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To click or to text

October 6, 2009

Cool! Just had one of our lecturers come up with a new challenge: she would like to have an interactive session away from our university. She will be talking to 150+ professionals and would like them to answer a few questions anonymously and as easily as possible (budget? what budget? ;)).

The most straight-forward solution would be using clickers, but there is a catch: there are only about 50 radio frequency clickers available on the days she needs them (this is a very popular technology in my uni) and, while there are loads of infrared clickers around, to be honest I wouldn’t really advise anyone who wants speed, 70%+ accuracy and little hassle to use them…

Which took me on to my next project: find a reliable alternative environment which would meet her requirements.

First of all I looked at possibly using Twitter in conjunction with the LiveWeb. My plan was to use some of the Twitter polling tools like twtpoll or PollDaddy (BTW, thanks, Eamon, for talking about them on your blog). I would open a poll, people would vote and the live votes could be displayed live within PowerPoint using LiveWeb. Well, to some extent that may have worked but there are a few things which need sorting (and a few more which I don’t think can be sorted). The first issue is that LiveWeb seems to stop working if you don’t follow a linear course through your PowerPoint presentation – am chasing it up with techy people around the world ;). The second issue is that we can’t really assume everyone at this conference is on Twitter – and initial enquiries show they are really not 😦 The third issue is that I would have needed to find a way to restrict the poll only to the audience rather than have the whole WWW chipping in .. though, now that I think about, that may not be such a bad idea… So nice idea, but may work better in a classroom rather than at a serious conference… I don’t regret the research, though, as from blog to blog, I stumbled on this very cool resource: 50 Terrific Twitter Tutorials for Teachers (someone likes his/her alliterations, I guess ;))

The next cool tool I read about was Today’sMeet which is super funky in that it would have dealt with the WWW interfering. The audience would need to go to an URL and chip in, but that assumes that they have web-enabled devices which they are willing to use. Even more challenging in my specific conference setting… 😦 Grrr…

Then I started thinking about sms texting, as hopefully most people would be able to use their phones this way. I started off with txttools, with which my uni has a long work relationship. The tool was not bad and the company representatives were very helpful, but unfortunately the tool doesn’t yet have the capability of generating real-time stats as the votes come in. In order to do that, you would need to assign a label to each vote (manually from what I gather), then download an Excel report, fiddle with graphs and eventually display a chart. Doable, but not in my context…

Then I read more and tried more tools: QuestionPro, which I’d read on a wordpress blog that was not handling SMS votes, too – didn’t seem to be, though, when I played with it. The SMS2vote plug-in for PowerPoint from sendsteps, which was intuitive and easy to use, but also needed a bit of fiddling, as there is no number for the UK: the company website states: “The products of Sendsteps can be used worldwide via a phone number in the Netherlands or New Zealand. If you would like to have a number from your country please send in your request to _______”. However, I felt I was making progress.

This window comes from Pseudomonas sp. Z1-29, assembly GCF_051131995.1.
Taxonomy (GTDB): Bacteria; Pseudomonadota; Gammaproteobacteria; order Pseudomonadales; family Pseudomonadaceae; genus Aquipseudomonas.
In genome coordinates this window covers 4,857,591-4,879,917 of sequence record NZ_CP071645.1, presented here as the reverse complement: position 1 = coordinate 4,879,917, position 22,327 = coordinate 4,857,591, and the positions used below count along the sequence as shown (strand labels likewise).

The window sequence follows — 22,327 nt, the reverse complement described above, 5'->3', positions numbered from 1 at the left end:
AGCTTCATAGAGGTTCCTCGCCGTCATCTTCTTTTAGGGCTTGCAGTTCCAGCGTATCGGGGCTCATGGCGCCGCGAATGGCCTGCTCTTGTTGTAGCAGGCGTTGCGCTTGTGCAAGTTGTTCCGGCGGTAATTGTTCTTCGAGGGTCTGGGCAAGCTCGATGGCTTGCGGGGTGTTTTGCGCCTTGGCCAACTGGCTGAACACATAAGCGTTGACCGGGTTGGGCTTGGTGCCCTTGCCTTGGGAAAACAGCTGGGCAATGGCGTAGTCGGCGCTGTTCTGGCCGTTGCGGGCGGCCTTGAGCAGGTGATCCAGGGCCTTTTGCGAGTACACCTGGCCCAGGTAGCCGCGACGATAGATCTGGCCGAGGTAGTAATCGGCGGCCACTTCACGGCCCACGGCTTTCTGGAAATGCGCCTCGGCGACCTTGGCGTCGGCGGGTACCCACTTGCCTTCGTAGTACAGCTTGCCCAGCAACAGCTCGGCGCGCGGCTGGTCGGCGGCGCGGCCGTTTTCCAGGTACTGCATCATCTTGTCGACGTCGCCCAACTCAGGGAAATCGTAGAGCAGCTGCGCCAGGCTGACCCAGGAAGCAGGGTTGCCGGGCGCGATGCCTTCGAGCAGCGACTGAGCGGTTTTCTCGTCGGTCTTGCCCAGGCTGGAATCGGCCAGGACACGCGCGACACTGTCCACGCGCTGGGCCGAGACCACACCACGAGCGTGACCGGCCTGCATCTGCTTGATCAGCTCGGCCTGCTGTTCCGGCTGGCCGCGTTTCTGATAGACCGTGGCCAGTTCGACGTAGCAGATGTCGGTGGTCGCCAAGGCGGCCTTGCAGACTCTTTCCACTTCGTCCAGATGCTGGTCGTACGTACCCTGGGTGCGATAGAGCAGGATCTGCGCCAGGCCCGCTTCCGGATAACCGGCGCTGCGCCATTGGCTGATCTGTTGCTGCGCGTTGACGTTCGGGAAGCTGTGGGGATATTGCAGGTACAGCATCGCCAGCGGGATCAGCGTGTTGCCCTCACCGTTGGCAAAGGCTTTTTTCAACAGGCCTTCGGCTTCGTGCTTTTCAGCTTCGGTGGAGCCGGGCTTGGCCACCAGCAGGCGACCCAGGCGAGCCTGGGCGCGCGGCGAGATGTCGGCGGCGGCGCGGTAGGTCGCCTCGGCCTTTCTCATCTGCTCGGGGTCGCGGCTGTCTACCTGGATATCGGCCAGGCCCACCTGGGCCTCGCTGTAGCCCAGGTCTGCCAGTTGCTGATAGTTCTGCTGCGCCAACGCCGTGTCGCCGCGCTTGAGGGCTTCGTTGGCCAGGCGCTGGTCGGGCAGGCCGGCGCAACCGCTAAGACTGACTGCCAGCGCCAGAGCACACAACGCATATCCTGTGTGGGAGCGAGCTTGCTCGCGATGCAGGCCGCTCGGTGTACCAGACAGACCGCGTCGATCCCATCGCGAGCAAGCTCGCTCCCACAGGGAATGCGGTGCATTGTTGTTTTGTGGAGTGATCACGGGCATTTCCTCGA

Finally, I tried out two more tools: Polleverywhere which loads of people were raving about on the blogs and SMSPOLL which turned up among the first hits in Google (probably thanks to some well-places AdWords). Polleverywhere seemed indeed to be a very powerful tool, allowing the creation of custom keywords to make the voting easier for students, as well as response moderation and multi-poll reporting. I’m not particularly bothered about the moderation bit as I trust (based on some evidence, of course) students to moderate themselves and not encourage annoying behaviour (if they see some value in voting, naturally), but powerful reports does sound cool. SMSPOLL on the other hand was the one I spent more time with. It was a little bit cheaper, less powerful but good enough for what I needed and it worked so nicely that I had to restrain myself from voting after a few minutes – the graph animation was too groovy πŸ˜‰

The only other question I had was what happens with the data on the audience’s phone numbers. SMSPOLL say they give them a unique identifier rather than show you the number, but they don’t really tell you what happens – or at least I couldn’t work it out… Polleverywhere seem to have their act together a bit better in this respect and the info I wanted is somewhat answered in the FAQs: “Although results are stored by Poll Everywhere to tally up the number of votes, no participant will receive unsolicited text messages in the future as a result of participating in a Poll Everywhere poll. Participants’ phone numbers areΒ never shared with poll creators or third parties of any kind.”

TO DO LIST:

  1. uninstall all the apps I downloaded while looking for the Grail… πŸ˜‰
  2. run local and WWW poll at the same time during the session: ask students a question, debate it and then poll them again. Then bring up what the WWW has had to say on the matter while you were debating, and have another chat about the online arguments.
  3. look at SMS voting again if needed πŸ˜‰
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2 Comments
  1. im interesting about SMSPOLL

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